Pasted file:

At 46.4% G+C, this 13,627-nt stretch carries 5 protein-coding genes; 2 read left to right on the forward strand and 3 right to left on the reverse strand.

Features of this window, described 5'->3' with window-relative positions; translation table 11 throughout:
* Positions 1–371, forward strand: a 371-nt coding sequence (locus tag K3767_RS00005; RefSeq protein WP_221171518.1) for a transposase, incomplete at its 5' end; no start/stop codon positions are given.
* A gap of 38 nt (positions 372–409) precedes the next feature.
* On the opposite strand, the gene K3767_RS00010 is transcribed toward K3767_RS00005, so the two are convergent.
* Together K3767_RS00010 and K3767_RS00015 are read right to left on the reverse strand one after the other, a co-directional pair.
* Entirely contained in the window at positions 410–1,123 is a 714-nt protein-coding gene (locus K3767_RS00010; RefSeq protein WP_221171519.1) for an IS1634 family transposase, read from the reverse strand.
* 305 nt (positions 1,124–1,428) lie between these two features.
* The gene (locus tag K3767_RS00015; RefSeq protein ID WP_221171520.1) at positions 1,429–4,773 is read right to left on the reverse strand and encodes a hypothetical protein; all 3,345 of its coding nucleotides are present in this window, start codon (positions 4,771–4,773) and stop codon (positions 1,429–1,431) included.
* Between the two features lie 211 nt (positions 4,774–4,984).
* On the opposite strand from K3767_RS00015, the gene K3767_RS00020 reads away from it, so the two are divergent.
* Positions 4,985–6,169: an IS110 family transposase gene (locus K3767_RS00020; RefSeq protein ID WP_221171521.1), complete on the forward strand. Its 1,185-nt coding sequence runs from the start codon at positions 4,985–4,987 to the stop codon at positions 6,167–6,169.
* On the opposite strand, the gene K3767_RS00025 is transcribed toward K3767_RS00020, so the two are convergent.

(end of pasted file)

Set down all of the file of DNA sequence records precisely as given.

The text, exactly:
At 46.4% G+C, this 13,627-nt stretch carries 5 protein-coding genes; 2 read left to right on the forward strand and 3 right to left on the reverse strand.

Features of this window, described 5'->3' with window-relative positions; translation table 11 throughout:
* Positions 1–371, forward strand: a 371-nt coding sequence (locus tag K3767_RS00005; RefSeq protein WP_221171518.1) for a transposase, incomplete at its 5' end; no start/stop codon positions are given.
* A gap of 38 nt (positions 372–409) precedes the next feature.
* On the opposite strand, the gene K3767_RS00010 is transcribed toward K3767_RS00005, so the two are convergent.
* Together K3767_RS00010 and K3767_RS00015 are read right to left on the reverse strand one after the other, a co-directional pair.
* Entirely contained in the window at positions 410–1,123 is a 714-nt protein-coding gene (locus K3767_RS00010; RefSeq protein WP_221171519.1) for an IS1634 family transposase, read from the reverse strand.
* 305 nt (positions 1,124–1,428) lie between these two features.
* The gene (locus tag K3767_RS00015; RefSeq protein ID WP_221171520.1) at positions 1,429–4,773 is read right to left on the reverse strand and encodes a hypothetical protein; all 3,345 of its coding nucleotides are present in this window, start codon (positions 4,771–4,773) and stop codon (positions 1,429–1,431) included.
* Between the two features lie 211 nt (positions 4,774–4,984).
* On the opposite strand from K3767_RS00015, the gene K3767_RS00020 reads away from it, so the two are divergent.
* Positions 4,985–6,169: an IS110 family transposase gene (locus K3767_RS00020; RefSeq protein ID WP_221171521.1), complete on the forward strand. Its 1,185-nt coding sequence runs from the start codon at positions 4,985–4,987 to the stop codon at positions 6,167–6,169.
* On the opposite strand, the gene K3767_RS00025 is transcribed toward K3767_RS00020, so the two are convergent.